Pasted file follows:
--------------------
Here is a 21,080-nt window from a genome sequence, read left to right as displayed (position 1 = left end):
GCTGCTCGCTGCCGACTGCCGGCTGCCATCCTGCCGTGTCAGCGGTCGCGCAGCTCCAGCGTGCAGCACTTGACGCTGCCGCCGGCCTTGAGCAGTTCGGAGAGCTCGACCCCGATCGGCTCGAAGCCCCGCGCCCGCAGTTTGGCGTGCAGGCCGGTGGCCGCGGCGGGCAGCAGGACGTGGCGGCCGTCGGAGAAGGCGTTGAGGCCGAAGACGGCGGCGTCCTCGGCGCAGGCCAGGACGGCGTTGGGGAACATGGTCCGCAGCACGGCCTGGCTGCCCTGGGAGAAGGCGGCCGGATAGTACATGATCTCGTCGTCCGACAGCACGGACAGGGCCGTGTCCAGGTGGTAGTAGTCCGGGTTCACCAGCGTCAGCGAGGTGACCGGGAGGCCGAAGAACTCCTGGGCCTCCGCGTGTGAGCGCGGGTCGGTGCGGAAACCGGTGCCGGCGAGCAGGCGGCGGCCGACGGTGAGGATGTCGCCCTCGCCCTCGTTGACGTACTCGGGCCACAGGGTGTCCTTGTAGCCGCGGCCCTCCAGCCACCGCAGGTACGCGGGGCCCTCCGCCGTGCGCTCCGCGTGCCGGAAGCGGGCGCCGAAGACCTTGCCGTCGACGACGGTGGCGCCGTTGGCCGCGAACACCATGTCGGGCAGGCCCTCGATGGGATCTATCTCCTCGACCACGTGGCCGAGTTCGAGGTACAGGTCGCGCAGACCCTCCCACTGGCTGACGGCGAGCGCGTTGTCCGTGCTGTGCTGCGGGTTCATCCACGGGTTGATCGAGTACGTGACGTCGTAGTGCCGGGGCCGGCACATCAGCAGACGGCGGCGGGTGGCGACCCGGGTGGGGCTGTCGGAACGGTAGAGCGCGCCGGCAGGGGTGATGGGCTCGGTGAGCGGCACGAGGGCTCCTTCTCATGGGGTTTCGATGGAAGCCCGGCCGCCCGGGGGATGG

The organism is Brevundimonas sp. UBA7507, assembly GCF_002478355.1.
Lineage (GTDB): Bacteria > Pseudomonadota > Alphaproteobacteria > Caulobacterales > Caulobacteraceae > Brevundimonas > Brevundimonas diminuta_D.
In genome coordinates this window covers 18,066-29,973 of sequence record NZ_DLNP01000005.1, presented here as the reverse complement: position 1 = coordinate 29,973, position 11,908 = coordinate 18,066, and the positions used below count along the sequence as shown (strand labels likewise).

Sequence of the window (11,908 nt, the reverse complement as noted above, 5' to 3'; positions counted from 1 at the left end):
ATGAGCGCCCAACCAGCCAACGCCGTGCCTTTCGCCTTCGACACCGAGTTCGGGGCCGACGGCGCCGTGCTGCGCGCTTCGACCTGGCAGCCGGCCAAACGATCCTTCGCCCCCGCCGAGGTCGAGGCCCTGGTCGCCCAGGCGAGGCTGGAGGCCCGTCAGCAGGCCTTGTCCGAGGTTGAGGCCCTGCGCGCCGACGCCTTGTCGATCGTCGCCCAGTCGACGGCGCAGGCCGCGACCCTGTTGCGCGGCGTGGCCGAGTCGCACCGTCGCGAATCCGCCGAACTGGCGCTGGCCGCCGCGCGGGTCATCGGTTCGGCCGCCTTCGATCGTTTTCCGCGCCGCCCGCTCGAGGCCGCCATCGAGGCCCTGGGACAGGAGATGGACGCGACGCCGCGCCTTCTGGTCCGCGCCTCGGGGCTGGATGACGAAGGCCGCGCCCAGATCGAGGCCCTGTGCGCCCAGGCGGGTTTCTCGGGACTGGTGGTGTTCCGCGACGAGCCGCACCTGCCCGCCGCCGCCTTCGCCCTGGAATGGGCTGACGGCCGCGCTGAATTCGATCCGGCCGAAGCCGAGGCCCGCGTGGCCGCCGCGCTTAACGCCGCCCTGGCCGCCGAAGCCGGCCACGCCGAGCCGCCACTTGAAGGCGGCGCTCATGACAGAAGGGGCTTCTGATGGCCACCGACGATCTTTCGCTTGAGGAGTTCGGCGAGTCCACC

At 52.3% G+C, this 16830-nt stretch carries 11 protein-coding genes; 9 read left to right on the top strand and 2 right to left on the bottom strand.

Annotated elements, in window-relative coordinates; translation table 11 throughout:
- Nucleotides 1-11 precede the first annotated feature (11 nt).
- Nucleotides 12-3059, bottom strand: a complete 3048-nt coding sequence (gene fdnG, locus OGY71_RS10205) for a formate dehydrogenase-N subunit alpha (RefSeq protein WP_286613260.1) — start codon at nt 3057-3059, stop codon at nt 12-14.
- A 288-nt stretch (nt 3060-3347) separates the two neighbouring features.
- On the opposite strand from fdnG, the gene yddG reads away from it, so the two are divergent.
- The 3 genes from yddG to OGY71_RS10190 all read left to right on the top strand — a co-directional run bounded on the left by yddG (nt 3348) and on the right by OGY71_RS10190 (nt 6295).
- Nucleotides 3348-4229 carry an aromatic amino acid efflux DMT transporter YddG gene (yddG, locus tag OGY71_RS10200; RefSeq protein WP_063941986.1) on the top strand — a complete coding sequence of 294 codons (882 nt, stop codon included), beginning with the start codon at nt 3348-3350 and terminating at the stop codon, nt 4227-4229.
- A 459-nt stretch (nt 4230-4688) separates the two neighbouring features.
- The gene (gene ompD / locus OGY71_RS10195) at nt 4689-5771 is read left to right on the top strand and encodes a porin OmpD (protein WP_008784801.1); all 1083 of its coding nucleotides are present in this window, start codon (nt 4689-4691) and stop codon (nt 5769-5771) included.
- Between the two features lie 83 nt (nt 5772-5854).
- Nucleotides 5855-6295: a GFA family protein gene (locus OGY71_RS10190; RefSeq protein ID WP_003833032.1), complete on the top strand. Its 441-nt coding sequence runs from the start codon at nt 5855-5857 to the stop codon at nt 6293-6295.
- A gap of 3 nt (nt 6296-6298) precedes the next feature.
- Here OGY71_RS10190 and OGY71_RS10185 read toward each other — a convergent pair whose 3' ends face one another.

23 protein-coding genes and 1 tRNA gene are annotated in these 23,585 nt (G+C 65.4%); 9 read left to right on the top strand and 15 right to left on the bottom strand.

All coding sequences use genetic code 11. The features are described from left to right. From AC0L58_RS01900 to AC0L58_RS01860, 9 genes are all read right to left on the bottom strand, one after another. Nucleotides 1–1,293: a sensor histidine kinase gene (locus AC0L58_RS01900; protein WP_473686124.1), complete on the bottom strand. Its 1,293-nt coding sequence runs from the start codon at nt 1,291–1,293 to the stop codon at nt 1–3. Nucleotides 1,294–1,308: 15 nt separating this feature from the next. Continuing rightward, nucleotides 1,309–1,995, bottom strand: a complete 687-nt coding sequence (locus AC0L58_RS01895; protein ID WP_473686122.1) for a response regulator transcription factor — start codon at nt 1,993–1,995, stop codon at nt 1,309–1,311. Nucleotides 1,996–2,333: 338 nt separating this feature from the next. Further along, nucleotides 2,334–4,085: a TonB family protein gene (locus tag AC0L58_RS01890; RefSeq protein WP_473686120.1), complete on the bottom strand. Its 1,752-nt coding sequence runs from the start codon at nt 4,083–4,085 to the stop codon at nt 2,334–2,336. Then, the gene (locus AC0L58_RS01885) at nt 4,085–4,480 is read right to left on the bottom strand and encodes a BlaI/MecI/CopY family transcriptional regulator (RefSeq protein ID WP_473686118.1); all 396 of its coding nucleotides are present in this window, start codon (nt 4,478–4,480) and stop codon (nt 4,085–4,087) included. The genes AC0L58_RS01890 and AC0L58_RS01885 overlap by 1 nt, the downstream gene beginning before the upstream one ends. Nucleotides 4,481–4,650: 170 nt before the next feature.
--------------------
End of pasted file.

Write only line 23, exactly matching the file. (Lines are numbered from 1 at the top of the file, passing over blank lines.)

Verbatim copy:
All coding sequences use genetic code 11. The features are described from left to right. From AC0L58_RS01900 to AC0L58_RS01860, 9 genes are all read right to left on the bottom strand, one after another. Nucleotides 1–1,293: a sensor histidine kinase gene (locus AC0L58_RS01900; protein WP_473686124.1), complete on the bottom strand. Its 1,293-nt coding sequence runs from the start codon at nt 1,291–1,293 to the stop codon at nt 1–3. Nucleotides 1,294–1,308: 15 nt separating this feature from the next. Continuing rightward, nucleotides 1,309–1,995, bottom strand: a complete 687-nt coding sequence (locus AC0L58_RS01895; protein ID WP_473686122.1) for a response regulator transcription factor — start codon at nt 1,993–1,995, stop codon at nt 1,309–1,311. Nucleotides 1,996–2,333: 338 nt separating this feature from the next. Further along, nucleotides 2,334–4,085: a TonB family protein gene (locus tag AC0L58_RS01890; RefSeq protein WP_473686120.1), complete on the bottom strand. Its 1,752-nt coding sequence runs from the start codon at nt 4,083–4,085 to the stop codon at nt 2,334–2,336. Then, the gene (locus AC0L58_RS01885) at nt 4,085–4,480 is read right to left on the bottom strand and encodes a BlaI/MecI/CopY family transcriptional regulator (RefSeq protein ID WP_473686118.1); all 396 of its coding nucleotides are present in this window, start codon (nt 4,478–4,480) and stop codon (nt 4,085–4,087) included. The genes AC0L58_RS01890 and AC0L58_RS01885 overlap by 1 nt, the downstream gene beginning before the upstream one ends. Nucleotides 4,481–4,650: 170 nt before the next feature.